Some Low-Income Alabamians Will Have Medical Debts Forgiven

Dakota Layton | December 30, 2019
Health Banknotes

Thanks to a partnership between a non-profit organization known as F.A.I.T.H founded by Patricia Gant and a national group known as RIP Medical Debt, some low-income Alabamians will have their medical debts forgiven. 21 percent of Alabamians have medical debt in collection, according to the Urban Institute.

Gant started the non-profit after she survived a serious car accident nearly 20 years ago. Her goal was to help forgive $2.2 million of debt for Alabama and Georgia residents. “People, I’m telling you, they are in need. And medical bills are wiping people out,” she said.

“I broke my back in two places in 2001. And when that happened, I had insurance, and I thought about people that did not have insurance,”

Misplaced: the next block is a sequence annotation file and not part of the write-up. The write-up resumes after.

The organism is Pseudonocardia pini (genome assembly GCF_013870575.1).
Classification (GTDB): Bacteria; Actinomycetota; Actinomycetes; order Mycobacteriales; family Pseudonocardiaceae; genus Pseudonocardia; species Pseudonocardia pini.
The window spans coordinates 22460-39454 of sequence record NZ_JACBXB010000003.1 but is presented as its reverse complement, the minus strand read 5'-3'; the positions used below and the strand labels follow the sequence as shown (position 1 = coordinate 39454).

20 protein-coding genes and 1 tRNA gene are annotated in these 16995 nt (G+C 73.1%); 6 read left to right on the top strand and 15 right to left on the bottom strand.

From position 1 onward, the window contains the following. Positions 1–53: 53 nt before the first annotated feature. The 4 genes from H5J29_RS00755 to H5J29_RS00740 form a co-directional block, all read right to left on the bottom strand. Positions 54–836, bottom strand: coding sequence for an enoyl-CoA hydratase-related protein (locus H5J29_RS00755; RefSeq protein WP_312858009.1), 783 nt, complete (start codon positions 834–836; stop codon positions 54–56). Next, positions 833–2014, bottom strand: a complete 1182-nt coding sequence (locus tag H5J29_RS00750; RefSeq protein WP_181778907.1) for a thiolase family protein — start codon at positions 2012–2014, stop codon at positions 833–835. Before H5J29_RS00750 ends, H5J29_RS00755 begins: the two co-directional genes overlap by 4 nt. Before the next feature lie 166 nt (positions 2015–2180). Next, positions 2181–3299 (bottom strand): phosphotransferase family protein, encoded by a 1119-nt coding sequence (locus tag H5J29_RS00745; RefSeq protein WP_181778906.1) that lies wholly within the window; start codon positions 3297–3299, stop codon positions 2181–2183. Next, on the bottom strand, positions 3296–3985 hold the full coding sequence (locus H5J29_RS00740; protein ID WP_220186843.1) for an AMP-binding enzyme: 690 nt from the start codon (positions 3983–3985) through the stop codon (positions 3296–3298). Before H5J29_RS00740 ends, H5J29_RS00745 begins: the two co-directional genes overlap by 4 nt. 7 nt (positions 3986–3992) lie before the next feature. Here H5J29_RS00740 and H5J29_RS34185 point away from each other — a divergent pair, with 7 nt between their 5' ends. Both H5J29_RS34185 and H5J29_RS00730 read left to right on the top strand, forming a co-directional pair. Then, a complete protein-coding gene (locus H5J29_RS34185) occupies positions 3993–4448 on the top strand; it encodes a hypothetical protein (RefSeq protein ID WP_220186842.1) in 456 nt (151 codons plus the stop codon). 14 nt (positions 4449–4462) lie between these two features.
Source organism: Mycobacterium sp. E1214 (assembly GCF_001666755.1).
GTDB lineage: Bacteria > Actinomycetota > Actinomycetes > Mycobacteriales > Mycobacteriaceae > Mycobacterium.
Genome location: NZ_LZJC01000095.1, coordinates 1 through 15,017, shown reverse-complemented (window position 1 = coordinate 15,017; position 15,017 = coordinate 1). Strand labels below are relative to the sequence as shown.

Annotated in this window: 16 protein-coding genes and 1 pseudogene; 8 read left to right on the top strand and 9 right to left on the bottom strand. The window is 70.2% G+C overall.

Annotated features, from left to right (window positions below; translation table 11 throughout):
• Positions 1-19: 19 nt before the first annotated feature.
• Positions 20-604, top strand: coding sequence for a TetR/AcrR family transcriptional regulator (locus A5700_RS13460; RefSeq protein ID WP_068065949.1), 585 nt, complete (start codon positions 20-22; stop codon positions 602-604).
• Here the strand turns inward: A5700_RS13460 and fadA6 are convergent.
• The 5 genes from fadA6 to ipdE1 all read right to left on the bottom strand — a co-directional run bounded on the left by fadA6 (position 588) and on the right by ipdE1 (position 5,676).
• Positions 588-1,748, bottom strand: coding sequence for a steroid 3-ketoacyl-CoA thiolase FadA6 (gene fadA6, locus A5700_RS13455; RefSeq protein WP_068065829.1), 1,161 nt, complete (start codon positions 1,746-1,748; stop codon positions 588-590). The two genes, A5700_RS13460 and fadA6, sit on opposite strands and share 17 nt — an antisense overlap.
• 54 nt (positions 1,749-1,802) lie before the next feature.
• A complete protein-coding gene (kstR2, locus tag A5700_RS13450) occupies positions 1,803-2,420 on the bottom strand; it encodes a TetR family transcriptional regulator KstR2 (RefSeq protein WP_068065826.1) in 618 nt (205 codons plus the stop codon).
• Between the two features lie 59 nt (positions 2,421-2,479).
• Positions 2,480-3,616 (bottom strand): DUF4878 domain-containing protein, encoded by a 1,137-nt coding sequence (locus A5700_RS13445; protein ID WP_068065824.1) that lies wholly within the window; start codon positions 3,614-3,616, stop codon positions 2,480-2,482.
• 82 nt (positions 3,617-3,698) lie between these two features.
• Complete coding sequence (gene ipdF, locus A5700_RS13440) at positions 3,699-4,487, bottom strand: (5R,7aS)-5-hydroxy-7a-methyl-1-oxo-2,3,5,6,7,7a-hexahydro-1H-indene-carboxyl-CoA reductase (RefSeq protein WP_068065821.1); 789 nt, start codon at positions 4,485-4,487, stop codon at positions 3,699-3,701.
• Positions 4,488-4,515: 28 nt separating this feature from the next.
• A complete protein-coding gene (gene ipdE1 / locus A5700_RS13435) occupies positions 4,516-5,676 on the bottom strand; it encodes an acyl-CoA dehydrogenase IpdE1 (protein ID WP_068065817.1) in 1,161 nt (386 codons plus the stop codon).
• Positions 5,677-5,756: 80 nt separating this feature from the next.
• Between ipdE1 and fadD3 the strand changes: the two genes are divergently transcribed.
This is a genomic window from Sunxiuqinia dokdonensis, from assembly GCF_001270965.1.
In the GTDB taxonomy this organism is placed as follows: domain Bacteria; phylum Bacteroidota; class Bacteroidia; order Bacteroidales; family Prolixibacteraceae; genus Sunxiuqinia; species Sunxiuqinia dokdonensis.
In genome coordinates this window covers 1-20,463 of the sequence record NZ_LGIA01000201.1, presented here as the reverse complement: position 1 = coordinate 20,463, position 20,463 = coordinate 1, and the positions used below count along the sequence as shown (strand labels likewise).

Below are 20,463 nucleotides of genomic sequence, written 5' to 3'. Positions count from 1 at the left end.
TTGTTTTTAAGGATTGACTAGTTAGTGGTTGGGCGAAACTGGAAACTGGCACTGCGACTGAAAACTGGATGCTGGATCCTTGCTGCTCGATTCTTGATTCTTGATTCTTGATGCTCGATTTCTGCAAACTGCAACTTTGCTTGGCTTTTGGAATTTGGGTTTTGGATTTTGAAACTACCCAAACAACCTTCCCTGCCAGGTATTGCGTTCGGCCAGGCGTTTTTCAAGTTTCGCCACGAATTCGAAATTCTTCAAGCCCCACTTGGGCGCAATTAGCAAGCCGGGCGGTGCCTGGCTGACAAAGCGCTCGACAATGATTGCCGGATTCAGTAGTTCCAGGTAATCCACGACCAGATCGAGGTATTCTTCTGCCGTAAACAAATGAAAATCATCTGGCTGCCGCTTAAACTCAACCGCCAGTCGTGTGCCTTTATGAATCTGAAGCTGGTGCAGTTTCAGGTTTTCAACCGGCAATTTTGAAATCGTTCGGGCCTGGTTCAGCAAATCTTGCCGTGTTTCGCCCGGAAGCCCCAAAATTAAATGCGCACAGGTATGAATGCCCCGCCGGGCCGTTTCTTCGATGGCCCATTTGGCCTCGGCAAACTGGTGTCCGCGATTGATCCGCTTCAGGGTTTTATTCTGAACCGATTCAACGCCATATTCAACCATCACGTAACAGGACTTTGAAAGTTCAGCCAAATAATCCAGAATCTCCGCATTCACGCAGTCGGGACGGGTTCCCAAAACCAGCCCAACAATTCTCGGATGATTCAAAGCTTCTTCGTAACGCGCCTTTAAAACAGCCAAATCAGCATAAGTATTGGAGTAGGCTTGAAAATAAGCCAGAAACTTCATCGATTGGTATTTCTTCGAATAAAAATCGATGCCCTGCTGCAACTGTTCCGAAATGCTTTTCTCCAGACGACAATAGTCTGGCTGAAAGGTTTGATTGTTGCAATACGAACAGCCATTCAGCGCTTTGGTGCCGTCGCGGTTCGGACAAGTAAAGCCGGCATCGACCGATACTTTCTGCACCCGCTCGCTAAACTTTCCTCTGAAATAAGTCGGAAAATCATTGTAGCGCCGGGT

RIP Medical Debt was founded in 2014 by two veterans from the debt-buying industry. The group says it has forgiven over a billion dollars in debt for more than half a million families across the United States. RIP Medical Debt buys debts at low rates and forgives $100 for every local dollar raised. The Gants have raised about half of their $22,000 goal. Their campaign ends on February 28.

In Birmingham, St. Luke’s Episcopal Church partnered with RIP Medical Debt this fall to forgive $8.1 million of debt for nearly 6,500 families across 14 counties in Alabama. The church’s parishioners, the Episcopal Diocese of Alabama and members of other churches pitched in $78,000 of the funds.

“This is just a small way we could provide hope and a second chance to help people get back on their feet after something like that,” said Cameron Nations, the Associate Rector at St Luke’s.

“People really got energized by it and we ended up fundraising way, way, way more than we ever thought.”

Some of Alabama’s low-income residents with medical debt in collections will soon receive a letter telling them that their debt has been paid. That’s thanks to Gant’s non-profit, churches, and RIP Medical Debt.

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